Day 1

April 26



    (Breakfast (8:00-9:00) & lunch (12:00-1:30) will be provided)


   -WORKSHOPS ( UCAS-5, NetEval-2009, VPACT 2009 )


Day 2

April 27


  8:00 -  8:45  Breakfast

  8:45 -  9:00  Welcome

  9:00 -10:00  Keynote I

10:00 -10:30  Break

10:30 -12:00  Session 1

12:00 -  1:30  Lunch

  1:30 -  3:00  Session 2

  3:00 -  3:30  Break

Room A Room B
3:30 -  5:00  Session 3  3:30 -  5:00  Session 4
5:30 -  7:00  Reception

Day 3

April 28


  8:00 -  9:00  Breakfast

  9:00 -10:00  Keynote II

10:00 -10:30  Break

10:30 -12:00  Session 5 

12:00 -  1:30  Lunch

  1:30 -  3:00  Session 6

  3:00 -  3:30  Break

Room A Room B

  3:30 -  5:00  Session 7 

  3:30 -  5:00  Session 8 



Day 1 - April 26 (Sunday)


          8:00 - 9:00      Breakfast

          12:00 - 1:30    Lunch


Day 2 - April 27 (Monday)


    8:00 -   8:45      Breakfast

    8:45 -   9:00      Welcome (by the general chairs and program chair)

    9:00 - 10:00     Keynote I    (Session chair: Lieven Eeckhout, Ghent University)


10:00 - 10:30     Break


10:30 - 12:00     Session 1: Real Hardware Measurements   (Session chair: Derek Chiou, University of Texas at Austin)                      

12:00 - 1:30     Lunch


  1:30 - 3:00     Session 2: Tools   (Session chair: Todd Austin, University of Michigan)   

  3:00 - 3:30     Break


<<Parallel Session >>


  3:30 - 5:00     Session 3: Parallelism  (Session chair: Gilles Pokam, Intel)

  3:30 - 5:00     Session 4: Architecture/OS Effects (Session chair: Harish Patil, Intel)


 5:30 - 7:00     Reception




Day 3 - April 28 (Tuesday)


    8:00 -   9:00      Breakfast

    9:00 - 10:00     Keynote II  (Session chair: Dean Tullsen, University of California, San Diego)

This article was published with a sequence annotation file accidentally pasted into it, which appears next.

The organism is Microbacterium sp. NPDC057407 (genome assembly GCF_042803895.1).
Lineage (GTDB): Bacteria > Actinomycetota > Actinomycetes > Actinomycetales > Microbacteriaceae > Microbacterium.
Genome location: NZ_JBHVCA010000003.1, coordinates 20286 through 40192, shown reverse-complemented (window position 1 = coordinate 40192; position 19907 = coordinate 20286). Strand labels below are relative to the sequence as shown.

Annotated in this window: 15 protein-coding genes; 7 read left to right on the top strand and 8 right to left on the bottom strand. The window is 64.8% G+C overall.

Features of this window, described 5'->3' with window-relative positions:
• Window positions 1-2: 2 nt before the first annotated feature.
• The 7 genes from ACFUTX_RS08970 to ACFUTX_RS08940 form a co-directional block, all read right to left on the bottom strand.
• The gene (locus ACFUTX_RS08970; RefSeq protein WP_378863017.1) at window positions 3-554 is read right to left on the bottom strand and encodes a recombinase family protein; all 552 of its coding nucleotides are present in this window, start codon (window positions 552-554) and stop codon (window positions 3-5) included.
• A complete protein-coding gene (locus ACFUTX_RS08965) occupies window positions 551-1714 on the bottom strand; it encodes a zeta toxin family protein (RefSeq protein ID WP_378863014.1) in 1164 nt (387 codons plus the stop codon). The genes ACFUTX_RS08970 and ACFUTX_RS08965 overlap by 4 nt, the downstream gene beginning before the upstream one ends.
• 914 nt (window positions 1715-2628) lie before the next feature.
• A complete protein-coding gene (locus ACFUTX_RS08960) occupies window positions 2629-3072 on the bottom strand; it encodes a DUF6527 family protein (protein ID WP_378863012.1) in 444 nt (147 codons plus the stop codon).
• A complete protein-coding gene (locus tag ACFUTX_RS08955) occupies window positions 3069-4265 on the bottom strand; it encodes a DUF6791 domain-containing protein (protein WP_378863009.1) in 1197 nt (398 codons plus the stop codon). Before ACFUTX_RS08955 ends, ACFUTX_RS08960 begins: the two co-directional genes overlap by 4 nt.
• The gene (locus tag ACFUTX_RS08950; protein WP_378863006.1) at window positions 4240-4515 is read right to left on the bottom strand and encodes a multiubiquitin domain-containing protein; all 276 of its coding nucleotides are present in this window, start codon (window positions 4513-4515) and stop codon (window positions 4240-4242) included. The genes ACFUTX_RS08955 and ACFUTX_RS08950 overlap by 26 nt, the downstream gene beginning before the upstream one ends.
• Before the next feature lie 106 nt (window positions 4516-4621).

10:00 - 10:30     Break


 10:30 - 12:00     Session 5: Workload Characterization and Modeling   (Session chair: David Brooks, Harvard University)                                                   

12:00 - 1:30     Lunch


   1:30 -  3:00    Session 6: GPU Workloads and Trace Compression    (Session chair: Bronis de Supinski, LLNL)                                   

    3:00 - 3:30     Break


<<Parallel Session >>


 3:30 - 5:00    Session 7: Branch Prediction and Phase Detection    (Session chair: Tor Aamodt, University of British Columbia)                            


  3:30 - 5:00    Session 8: Simulation     (Session chair: Ken Barr, VMware)                          


Keynote I:

Title: Performance Analysis in the Real World of On Line Services

Speaker: Dileep Bhandarkar, Microsoft



Performance analysis has always been an integral part of a computer architect's agenda. However, the term performance is used largely to measure "speed". The dictionary defines performance more broadly as" the manner in which or the efficiency with which something reacts or fulfills its intended purpose". In today's internet based on line computing environment, performance has taken a broader view. For example, power and energy efficiency is becoming as or more important measures of system performance as speed of computation. The industry's ability to deliver speed has outpaced the ability of most applications to consume it effectively. This talk will discuss how performance is viewed in the world of on line web services from an end user's point of view.